The British government has apologised to sufferers from the thalidomide scandal in the 1950 and 1960s.

Thousands of babies were born with birth defects after a pill was made available to counteract morning sickness without proper research.

The thalidomide scandal triggered a worldwide overhaul of drug-testing regimes.

Thalidomide was marketed internationally to pregnant women in the late 1950s and early 1960s as a treatment for morning sickness.

About 10,000 babies were born around the world with defects caused by the drug, ranging from malformed limbs to no arms or legs.

Health minister Mike O'Brien said that 'the British government wishes to express its sincere regret and deep sympathy for the injury and suffering endured by all those affected when expectant mothers took the drug thalidomide between 1958 and 1961.'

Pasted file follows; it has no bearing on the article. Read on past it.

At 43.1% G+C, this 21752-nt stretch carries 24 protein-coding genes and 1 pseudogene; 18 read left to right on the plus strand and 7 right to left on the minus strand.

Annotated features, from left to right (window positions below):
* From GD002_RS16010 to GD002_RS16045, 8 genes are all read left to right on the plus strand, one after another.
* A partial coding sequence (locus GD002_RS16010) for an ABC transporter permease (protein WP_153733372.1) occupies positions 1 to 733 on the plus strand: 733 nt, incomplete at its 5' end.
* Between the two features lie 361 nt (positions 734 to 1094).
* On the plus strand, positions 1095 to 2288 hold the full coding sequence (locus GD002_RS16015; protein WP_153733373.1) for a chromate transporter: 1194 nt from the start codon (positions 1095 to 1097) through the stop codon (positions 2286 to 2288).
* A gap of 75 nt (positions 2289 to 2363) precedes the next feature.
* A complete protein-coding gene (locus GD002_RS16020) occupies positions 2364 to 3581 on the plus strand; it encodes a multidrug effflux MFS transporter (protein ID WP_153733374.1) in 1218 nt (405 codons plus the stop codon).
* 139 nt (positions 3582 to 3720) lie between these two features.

In Britain, The Thalidomide Trust helps 466 people, most of whom have two or four limbs missing as a result of their mothers having taken the drug, which was licensed for use in Britain in 1958 and withdrawn three years later.

The British survivors receive an average of less than £20,000 a year in compensation from the manufacturers of the drug, according to media reports.

The British Health Minister announced that the government would additionally fund a £20m, three-year pilot scheme to meet the health needs of thalidomide survivors.